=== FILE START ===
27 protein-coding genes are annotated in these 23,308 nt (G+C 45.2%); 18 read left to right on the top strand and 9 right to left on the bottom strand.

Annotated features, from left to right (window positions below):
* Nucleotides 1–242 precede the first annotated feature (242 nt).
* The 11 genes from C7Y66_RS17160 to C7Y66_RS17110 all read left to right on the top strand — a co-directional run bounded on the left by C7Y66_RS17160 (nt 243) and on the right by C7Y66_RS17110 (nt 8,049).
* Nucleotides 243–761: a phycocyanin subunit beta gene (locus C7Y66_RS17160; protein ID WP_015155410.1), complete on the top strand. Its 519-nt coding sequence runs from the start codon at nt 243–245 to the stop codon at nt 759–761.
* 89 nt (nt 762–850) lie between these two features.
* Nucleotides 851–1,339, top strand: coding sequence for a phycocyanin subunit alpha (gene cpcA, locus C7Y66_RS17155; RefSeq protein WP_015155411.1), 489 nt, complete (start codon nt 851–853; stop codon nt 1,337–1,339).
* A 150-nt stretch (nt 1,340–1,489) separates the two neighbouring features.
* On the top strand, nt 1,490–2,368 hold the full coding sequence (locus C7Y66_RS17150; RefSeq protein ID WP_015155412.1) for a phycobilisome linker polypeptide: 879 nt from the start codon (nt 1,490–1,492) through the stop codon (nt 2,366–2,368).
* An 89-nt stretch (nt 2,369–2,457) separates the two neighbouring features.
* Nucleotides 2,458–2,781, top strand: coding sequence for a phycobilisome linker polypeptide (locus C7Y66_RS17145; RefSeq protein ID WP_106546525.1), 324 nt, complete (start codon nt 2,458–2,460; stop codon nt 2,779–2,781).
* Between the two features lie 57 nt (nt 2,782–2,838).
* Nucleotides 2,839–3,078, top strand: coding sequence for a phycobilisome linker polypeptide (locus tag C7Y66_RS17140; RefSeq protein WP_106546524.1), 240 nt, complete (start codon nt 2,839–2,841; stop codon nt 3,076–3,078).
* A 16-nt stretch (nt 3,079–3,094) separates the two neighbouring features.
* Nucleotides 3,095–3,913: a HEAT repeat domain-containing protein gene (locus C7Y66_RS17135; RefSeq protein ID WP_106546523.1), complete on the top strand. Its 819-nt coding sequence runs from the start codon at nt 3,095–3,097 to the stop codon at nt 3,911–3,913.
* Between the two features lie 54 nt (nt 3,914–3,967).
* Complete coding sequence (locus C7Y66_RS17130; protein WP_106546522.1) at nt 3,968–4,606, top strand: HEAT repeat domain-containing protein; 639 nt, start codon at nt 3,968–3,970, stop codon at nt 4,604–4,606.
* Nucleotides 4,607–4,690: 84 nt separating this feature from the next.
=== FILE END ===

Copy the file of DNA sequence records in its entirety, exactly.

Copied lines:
27 protein-coding genes are annotated in these 23,308 nt (G+C 45.2%); 18 read left to right on the top strand and 9 right to left on the bottom strand.

Annotated features, from left to right (window positions below):
* Nucleotides 1–242 precede the first annotated feature (242 nt).
* The 11 genes from C7Y66_RS17160 to C7Y66_RS17110 all read left to right on the top strand — a co-directional run bounded on the left by C7Y66_RS17160 (nt 243) and on the right by C7Y66_RS17110 (nt 8,049).
* Nucleotides 243–761: a phycocyanin subunit beta gene (locus C7Y66_RS17160; protein ID WP_015155410.1), complete on the top strand. Its 519-nt coding sequence runs from the start codon at nt 243–245 to the stop codon at nt 759–761.
* 89 nt (nt 762–850) lie between these two features.
* Nucleotides 851–1,339, top strand: coding sequence for a phycocyanin subunit alpha (gene cpcA, locus C7Y66_RS17155; RefSeq protein WP_015155411.1), 489 nt, complete (start codon nt 851–853; stop codon nt 1,337–1,339).
* A 150-nt stretch (nt 1,340–1,489) separates the two neighbouring features.
* On the top strand, nt 1,490–2,368 hold the full coding sequence (locus C7Y66_RS17150; RefSeq protein ID WP_015155412.1) for a phycobilisome linker polypeptide: 879 nt from the start codon (nt 1,490–1,492) through the stop codon (nt 2,366–2,368).
* An 89-nt stretch (nt 2,369–2,457) separates the two neighbouring features.
* Nucleotides 2,458–2,781, top strand: coding sequence for a phycobilisome linker polypeptide (locus C7Y66_RS17145; RefSeq protein ID WP_106546525.1), 324 nt, complete (start codon nt 2,458–2,460; stop codon nt 2,779–2,781).
* Between the two features lie 57 nt (nt 2,782–2,838).
* Nucleotides 2,839–3,078, top strand: coding sequence for a phycobilisome linker polypeptide (locus tag C7Y66_RS17140; RefSeq protein WP_106546524.1), 240 nt, complete (start codon nt 2,839–2,841; stop codon nt 3,076–3,078).
* A 16-nt stretch (nt 3,079–3,094) separates the two neighbouring features.
* Nucleotides 3,095–3,913: a HEAT repeat domain-containing protein gene (locus C7Y66_RS17135; RefSeq protein ID WP_106546523.1), complete on the top strand. Its 819-nt coding sequence runs from the start codon at nt 3,095–3,097 to the stop codon at nt 3,911–3,913.
* Between the two features lie 54 nt (nt 3,914–3,967).
* Complete coding sequence (locus C7Y66_RS17130; protein WP_106546522.1) at nt 3,968–4,606, top strand: HEAT repeat domain-containing protein; 639 nt, start codon at nt 3,968–3,970, stop codon at nt 4,604–4,606.
* Nucleotides 4,607–4,690: 84 nt separating this feature from the next.